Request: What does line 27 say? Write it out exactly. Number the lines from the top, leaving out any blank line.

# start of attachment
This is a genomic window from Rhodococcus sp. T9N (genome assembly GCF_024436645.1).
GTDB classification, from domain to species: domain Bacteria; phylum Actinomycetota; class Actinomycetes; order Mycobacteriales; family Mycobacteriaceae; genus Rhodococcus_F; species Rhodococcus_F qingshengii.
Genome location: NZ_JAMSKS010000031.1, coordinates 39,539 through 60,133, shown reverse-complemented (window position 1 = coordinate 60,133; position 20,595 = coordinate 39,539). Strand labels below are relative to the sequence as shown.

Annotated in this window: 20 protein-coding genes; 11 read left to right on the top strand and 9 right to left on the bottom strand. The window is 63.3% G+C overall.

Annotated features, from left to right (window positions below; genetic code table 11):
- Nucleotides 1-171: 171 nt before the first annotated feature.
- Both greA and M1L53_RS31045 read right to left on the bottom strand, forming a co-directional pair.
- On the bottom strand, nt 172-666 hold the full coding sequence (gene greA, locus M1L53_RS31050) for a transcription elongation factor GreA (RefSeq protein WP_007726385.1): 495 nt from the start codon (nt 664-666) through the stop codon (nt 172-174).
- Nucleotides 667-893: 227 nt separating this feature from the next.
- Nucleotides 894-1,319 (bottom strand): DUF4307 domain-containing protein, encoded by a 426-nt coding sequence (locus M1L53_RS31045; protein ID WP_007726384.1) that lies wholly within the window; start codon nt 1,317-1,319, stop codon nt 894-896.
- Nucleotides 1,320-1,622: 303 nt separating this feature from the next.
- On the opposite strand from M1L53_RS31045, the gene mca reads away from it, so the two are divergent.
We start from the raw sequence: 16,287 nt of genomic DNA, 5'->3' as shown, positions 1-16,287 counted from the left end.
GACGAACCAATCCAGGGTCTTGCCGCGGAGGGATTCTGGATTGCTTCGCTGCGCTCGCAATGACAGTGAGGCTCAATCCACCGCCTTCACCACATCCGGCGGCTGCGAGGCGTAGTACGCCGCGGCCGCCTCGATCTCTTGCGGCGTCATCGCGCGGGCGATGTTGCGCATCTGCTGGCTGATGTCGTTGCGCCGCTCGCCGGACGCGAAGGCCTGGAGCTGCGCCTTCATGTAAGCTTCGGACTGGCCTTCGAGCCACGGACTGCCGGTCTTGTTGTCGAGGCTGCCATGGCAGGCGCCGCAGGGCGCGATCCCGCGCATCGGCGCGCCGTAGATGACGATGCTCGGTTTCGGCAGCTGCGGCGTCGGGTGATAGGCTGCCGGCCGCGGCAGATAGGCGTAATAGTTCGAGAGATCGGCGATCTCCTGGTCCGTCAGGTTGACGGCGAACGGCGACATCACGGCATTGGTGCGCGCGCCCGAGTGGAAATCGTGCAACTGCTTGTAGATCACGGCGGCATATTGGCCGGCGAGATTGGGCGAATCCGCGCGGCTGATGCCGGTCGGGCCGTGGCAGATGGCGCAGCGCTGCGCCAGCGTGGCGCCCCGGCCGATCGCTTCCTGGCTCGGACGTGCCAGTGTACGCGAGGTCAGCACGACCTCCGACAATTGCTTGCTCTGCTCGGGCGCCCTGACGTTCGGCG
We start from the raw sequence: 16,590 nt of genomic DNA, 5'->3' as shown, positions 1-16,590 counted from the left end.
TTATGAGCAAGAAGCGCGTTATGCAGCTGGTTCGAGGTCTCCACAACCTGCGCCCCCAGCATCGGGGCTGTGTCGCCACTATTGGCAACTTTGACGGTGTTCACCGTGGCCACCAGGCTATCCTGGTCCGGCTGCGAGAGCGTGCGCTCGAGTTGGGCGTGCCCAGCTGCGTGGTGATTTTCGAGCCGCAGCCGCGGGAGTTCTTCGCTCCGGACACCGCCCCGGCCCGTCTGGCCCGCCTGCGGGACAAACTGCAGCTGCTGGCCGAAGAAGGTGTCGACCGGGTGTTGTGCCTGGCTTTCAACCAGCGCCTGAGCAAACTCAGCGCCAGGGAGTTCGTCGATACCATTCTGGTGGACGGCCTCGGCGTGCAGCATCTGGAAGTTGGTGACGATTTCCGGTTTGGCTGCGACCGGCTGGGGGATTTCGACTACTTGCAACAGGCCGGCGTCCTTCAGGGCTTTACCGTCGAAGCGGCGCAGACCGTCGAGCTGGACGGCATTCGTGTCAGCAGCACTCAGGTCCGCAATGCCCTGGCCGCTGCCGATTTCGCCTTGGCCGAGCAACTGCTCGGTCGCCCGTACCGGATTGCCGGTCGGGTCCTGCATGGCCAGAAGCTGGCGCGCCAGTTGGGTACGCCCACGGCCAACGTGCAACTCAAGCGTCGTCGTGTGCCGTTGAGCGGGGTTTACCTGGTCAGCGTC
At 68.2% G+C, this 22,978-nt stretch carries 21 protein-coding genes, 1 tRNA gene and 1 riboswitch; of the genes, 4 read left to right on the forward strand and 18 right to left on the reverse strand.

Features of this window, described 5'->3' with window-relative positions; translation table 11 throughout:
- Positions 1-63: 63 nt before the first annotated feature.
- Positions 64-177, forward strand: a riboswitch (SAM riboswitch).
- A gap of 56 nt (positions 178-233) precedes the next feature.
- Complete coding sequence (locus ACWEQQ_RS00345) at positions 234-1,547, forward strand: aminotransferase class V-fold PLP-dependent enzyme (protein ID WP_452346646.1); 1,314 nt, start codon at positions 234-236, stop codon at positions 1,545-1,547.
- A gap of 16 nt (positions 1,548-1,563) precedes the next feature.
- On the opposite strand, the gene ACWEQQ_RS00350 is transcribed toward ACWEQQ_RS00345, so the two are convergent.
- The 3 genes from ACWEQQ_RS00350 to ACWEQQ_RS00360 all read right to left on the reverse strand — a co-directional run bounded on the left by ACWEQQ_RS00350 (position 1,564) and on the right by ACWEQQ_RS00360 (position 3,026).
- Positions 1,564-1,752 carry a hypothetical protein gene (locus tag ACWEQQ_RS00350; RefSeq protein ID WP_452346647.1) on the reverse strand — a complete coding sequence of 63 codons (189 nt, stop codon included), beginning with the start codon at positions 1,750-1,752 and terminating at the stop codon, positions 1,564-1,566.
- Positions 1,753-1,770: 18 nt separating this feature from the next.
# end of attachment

- Positions 1,753-1,770: 18 nt separating this feature from the next.